a couple tablespoons of crushed pistachios for garnish

thinly-sliced strawberries (optional)

For the sugar syrup: 1 cup of water, 2 cups of sugar, half a lemon, rose water or orange blossom water (optional)

Method

Start by heating the milk in a pot on low heat. Stir to make sure the bottom doesn’t burn.

When it almost reaches a boil, pour in the semolina, stirring constantly, letting it boil for a minute. You want the mixture to really thicken – thick enough that it’s hard to stir. If  it isn’t thick enough, just keep adding more semolina until it thickens. This is always how I make it, hence my lack of an exact recipe :( – sorry !!

Semolina!

When it thickens up, take it off the stove. In a large glass baking dish or a deep serving tray, put a few drops of water to just barely coat the bottom. This is so that the pudding base doesn’t stick when you come to serve it. Next, pour the milk+semolina mixture into the dish. Let it cool a bit, then cover it and chill for a few hours.

Ready to chill!

While it’s chilling, make the sugar syrup:

Combine the sugar and water in a small saucepan on medium heat. Stir until it reaches a boil. When it starts boiling, squeeze a few drops of lemon juice into the syrup and keep stirring until it thickens. If you want, you can add a couple drops of rose water or orange blossom water to flavor it at this point. When it has thickened, take it off the fire and let it cool. It will finish thickening up as it cools! You need the sugar syrup to have cooled completely before you can use it on your dessert.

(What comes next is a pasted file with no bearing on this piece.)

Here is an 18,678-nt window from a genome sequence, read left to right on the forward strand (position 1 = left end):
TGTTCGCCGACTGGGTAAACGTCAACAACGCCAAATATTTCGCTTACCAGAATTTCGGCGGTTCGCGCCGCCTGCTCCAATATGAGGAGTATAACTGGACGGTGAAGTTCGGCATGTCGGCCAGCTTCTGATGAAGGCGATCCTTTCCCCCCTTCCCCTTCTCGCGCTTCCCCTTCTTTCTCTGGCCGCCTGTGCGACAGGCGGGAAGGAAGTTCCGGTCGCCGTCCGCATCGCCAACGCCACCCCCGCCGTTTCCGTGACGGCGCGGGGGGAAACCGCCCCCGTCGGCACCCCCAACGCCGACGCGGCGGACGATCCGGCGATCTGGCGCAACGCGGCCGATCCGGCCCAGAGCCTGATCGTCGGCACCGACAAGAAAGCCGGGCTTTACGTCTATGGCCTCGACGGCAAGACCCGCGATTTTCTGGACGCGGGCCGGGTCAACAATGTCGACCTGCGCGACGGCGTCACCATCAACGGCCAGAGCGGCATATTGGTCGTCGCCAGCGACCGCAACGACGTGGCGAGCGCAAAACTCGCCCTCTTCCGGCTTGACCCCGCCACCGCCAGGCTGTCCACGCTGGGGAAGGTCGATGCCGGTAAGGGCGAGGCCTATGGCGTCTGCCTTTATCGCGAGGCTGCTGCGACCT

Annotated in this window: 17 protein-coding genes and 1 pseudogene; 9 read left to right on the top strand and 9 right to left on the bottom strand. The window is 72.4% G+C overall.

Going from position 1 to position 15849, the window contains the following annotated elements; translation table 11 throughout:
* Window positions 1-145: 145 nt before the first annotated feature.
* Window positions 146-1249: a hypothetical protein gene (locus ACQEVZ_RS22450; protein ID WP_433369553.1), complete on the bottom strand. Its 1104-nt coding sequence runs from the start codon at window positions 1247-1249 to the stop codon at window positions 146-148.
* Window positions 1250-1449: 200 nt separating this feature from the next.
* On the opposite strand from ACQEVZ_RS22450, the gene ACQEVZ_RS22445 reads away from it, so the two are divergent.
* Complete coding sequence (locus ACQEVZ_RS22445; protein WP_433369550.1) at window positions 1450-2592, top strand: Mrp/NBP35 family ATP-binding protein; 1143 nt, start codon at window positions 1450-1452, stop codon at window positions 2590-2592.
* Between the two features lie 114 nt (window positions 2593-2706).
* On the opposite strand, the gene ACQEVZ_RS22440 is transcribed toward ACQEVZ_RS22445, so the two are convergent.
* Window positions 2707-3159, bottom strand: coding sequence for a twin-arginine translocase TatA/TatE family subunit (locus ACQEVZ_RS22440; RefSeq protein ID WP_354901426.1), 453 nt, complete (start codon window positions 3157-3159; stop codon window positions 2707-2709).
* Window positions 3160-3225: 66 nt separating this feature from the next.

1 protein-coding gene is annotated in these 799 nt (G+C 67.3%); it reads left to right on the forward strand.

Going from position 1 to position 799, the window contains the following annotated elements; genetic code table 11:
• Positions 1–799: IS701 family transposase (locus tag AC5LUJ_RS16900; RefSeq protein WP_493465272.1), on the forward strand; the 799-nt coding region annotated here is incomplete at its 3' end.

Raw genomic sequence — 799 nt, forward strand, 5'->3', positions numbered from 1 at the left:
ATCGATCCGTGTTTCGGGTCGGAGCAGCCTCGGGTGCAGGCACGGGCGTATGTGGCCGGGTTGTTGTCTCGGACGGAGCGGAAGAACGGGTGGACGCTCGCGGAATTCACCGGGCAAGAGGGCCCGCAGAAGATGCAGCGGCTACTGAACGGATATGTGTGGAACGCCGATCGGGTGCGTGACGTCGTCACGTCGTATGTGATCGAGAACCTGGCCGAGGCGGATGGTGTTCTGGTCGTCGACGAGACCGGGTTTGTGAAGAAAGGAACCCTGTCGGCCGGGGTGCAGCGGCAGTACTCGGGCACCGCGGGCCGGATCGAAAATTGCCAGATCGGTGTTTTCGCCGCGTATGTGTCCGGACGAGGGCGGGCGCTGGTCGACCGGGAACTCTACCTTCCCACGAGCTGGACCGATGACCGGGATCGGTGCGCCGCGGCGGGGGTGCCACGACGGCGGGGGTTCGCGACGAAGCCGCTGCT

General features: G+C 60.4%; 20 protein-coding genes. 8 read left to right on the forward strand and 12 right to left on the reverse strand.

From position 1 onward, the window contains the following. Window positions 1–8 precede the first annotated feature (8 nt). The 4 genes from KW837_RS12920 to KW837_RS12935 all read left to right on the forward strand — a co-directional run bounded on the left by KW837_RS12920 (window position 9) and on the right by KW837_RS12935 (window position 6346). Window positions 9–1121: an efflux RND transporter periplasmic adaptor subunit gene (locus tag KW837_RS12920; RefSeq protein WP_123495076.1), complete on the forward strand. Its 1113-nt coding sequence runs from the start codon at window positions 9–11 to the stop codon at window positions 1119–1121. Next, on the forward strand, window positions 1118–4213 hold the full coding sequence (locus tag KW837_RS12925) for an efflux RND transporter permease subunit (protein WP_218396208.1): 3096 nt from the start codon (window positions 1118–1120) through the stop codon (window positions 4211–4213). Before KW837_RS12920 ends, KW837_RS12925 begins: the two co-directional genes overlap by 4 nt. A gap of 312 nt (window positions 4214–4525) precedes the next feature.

When the milk+semolina layer is finished chilling, open the cans of gaimar/kaymak/clotted cream and spread a nice, thick layer all over the top of the semolina base. You can make it as thick as you like; it’s all up to your own personal taste.

Smooth layer of cream - the best part!

Finally, sprinkle the crushed pistachios all over the top to make it look pretty. You can even add thinly-sliced strawberries for extra color and texture if you want!

We dug in before I could even photograph it properly..

To serve, cut into large squares and drizzle with sugar syrup to taste :)

So good!!